According to Bank Indonesia this level will guide inflation lower (targeting to have both core and headline inflation back within the central bank’s 2.0–4.0 percent year-on-year target range later this year), while allowing the Indonesian rupiah to move back to its fundamental value.

While Indonesian inflation is not a major concern at this moment (we discuss this topic in this edition’s article on inflation), the rupiah did start weakening again in February 2023. This is in stark contrast to what we projected last month. Based on easing inflation in the United States (and based on statements made by US Federal Reserve officials as well as reports in US media), we expected the Federal Reserve to become dovish, meaning that the end of aggressive US monetary tightening was in sight. So, in January 2023, markets seemed to expect one more 25 basis point (or bps) Fed rate hike (in March 2023) before it could focus on cutting rates later this year. Well, this outlook certainly changed in February 2023 (and it impacted on the value of the Indonesian rupiah).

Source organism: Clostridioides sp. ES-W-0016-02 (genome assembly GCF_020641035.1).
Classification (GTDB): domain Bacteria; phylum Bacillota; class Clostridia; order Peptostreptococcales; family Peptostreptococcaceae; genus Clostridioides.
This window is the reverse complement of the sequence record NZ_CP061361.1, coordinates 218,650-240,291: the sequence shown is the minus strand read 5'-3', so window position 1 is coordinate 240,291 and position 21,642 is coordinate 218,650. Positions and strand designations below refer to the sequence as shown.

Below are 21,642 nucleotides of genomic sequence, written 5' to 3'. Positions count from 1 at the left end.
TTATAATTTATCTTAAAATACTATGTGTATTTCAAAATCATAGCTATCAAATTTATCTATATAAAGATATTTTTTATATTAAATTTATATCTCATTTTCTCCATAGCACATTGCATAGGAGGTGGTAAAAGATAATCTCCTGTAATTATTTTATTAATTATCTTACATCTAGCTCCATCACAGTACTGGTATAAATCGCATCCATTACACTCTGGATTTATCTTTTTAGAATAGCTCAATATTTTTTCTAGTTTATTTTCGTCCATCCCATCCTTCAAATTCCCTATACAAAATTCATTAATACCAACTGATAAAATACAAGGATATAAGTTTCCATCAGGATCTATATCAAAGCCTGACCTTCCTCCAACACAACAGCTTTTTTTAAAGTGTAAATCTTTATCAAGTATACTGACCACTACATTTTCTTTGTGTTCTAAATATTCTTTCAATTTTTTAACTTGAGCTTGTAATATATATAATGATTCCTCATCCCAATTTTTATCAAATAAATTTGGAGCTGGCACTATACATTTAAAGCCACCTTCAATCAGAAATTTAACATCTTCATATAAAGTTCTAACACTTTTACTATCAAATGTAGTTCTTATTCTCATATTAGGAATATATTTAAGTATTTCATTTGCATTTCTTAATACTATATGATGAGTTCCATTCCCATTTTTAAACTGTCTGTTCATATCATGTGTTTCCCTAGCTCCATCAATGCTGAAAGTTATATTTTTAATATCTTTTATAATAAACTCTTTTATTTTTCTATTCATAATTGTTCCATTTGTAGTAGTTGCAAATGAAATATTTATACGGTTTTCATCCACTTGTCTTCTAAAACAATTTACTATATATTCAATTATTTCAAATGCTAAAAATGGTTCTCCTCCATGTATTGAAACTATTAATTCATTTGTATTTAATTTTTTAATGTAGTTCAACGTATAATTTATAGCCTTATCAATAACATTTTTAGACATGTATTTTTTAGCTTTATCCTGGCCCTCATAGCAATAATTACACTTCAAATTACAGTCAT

It is now being speculated whether the Fed may raise its interest rates to nearly six percent as strong US consumer demand and a tight labor market forces the central bank to battle inflation for a longer period. So, there could be three more rate hikes on the agenda in the USA: quarter basis-point hikes in March, May, and June 2023. This would then also mean that the US economy risks falling into a (mild) recession later this year.


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